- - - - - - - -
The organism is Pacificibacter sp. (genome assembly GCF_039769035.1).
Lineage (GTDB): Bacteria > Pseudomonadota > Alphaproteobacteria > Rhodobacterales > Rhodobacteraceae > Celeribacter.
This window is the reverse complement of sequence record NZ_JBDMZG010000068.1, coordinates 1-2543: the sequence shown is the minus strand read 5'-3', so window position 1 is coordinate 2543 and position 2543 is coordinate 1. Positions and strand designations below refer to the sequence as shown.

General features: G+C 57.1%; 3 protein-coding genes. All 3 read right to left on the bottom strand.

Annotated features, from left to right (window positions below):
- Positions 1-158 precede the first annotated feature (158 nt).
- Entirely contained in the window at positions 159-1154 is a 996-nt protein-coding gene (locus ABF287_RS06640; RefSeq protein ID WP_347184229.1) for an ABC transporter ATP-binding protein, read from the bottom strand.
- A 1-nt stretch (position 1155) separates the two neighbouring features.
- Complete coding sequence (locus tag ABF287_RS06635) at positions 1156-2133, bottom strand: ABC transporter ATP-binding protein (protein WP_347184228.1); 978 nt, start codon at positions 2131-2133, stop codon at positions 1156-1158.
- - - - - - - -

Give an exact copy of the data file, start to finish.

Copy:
The organism is Pacificibacter sp. (genome assembly GCF_039769035.1).
Lineage (GTDB): Bacteria > Pseudomonadota > Alphaproteobacteria > Rhodobacterales > Rhodobacteraceae > Celeribacter.
This window is the reverse complement of sequence record NZ_JBDMZG010000068.1, coordinates 1-2543: the sequence shown is the minus strand read 5'-3', so window position 1 is coordinate 2543 and position 2543 is coordinate 1. Positions and strand designations below refer to the sequence as shown.

General features: G+C 57.1%; 3 protein-coding genes. All 3 read right to left on the bottom strand.

Annotated features, from left to right (window positions below):
- Positions 1-158 precede the first annotated feature (158 nt).
- Entirely contained in the window at positions 159-1154 is a 996-nt protein-coding gene (locus ABF287_RS06640; RefSeq protein ID WP_347184229.1) for an ABC transporter ATP-binding protein, read from the bottom strand.
- A 1-nt stretch (position 1155) separates the two neighbouring features.
- Complete coding sequence (locus tag ABF287_RS06635) at positions 1156-2133, bottom strand: ABC transporter ATP-binding protein (protein WP_347184228.1); 978 nt, start codon at positions 2131-2133, stop codon at positions 1156-1158.